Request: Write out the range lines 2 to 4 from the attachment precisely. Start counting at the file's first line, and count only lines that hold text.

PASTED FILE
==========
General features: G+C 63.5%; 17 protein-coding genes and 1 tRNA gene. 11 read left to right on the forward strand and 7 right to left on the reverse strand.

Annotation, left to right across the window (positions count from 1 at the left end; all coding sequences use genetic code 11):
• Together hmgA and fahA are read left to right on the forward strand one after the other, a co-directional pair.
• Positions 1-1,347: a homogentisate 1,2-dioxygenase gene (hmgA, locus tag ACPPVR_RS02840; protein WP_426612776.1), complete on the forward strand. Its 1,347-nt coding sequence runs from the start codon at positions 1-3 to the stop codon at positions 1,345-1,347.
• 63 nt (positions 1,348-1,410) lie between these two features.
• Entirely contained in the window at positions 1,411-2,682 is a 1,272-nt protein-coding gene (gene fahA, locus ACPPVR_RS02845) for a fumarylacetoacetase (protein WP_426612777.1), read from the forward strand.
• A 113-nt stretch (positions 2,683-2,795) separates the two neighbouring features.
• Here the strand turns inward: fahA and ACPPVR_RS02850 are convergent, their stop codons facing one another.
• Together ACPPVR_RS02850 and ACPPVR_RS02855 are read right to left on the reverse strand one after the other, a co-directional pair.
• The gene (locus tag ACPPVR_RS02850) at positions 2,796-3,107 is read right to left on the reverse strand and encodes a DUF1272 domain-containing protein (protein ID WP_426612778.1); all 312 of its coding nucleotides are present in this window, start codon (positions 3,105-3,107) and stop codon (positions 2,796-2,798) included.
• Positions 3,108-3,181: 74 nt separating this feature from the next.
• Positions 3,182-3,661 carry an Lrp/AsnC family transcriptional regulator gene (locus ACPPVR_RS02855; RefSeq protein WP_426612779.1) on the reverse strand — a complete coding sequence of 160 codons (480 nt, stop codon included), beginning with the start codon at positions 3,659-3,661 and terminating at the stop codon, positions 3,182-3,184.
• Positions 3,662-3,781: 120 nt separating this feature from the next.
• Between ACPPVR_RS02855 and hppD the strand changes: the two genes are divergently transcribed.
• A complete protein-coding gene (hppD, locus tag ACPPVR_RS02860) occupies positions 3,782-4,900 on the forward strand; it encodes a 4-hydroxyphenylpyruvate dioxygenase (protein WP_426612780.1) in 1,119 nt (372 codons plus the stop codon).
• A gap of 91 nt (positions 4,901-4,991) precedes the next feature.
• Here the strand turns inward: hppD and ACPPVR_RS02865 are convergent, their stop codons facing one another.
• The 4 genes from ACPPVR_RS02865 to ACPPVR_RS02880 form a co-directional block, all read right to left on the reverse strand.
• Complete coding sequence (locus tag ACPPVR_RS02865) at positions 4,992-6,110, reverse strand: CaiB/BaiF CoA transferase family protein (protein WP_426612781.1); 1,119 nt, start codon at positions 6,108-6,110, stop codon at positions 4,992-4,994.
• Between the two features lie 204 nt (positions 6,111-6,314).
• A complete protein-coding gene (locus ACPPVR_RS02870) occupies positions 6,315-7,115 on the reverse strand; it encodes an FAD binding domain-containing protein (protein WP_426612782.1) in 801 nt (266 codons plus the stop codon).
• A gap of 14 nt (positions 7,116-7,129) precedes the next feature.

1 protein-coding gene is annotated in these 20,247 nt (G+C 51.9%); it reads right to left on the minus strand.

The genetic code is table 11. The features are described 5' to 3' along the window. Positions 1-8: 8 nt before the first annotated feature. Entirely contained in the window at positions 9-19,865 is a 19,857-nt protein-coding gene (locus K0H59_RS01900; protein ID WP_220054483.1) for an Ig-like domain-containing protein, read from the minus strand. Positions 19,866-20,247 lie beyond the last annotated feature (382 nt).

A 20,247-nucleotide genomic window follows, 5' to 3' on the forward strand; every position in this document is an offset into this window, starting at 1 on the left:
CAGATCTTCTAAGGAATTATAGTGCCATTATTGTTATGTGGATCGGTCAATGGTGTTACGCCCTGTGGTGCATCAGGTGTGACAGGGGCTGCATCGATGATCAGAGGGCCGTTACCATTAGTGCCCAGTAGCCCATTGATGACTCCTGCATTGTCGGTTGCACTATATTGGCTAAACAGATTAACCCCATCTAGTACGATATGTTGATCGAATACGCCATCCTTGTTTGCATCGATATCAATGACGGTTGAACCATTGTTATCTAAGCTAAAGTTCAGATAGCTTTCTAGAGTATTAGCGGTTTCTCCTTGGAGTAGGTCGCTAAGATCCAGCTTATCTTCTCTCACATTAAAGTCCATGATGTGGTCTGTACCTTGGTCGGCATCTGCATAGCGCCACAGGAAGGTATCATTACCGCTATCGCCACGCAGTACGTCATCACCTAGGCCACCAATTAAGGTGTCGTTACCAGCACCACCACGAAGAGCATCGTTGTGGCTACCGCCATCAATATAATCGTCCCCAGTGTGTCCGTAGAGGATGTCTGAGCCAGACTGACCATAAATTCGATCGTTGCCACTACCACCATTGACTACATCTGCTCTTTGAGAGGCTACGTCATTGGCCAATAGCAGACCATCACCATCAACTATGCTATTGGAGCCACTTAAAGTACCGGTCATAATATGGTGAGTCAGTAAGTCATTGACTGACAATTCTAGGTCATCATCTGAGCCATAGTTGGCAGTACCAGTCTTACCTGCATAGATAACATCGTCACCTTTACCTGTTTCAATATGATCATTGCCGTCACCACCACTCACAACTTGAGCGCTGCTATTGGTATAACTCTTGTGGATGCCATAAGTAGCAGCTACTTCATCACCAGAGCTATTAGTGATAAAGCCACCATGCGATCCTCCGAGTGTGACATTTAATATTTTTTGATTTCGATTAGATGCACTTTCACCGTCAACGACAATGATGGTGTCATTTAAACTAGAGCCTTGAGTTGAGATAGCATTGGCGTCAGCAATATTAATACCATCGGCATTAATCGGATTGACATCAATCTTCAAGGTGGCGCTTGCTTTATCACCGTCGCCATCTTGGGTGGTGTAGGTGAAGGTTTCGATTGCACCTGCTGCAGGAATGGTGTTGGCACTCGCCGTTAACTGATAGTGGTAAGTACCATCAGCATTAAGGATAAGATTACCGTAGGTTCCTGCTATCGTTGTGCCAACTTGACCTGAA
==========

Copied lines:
Annotation, left to right across the window (positions count from 1 at the left end; all coding sequences use genetic code 11):
• Together hmgA and fahA are read left to right on the forward strand one after the other, a co-directional pair.
• Positions 1-1,347: a homogentisate 1,2-dioxygenase gene (hmgA, locus tag ACPPVR_RS02840; protein WP_426612776.1), complete on the forward strand. Its 1,347-nt coding sequence runs from the start codon at positions 1-3 to the stop codon at positions 1,345-1,347.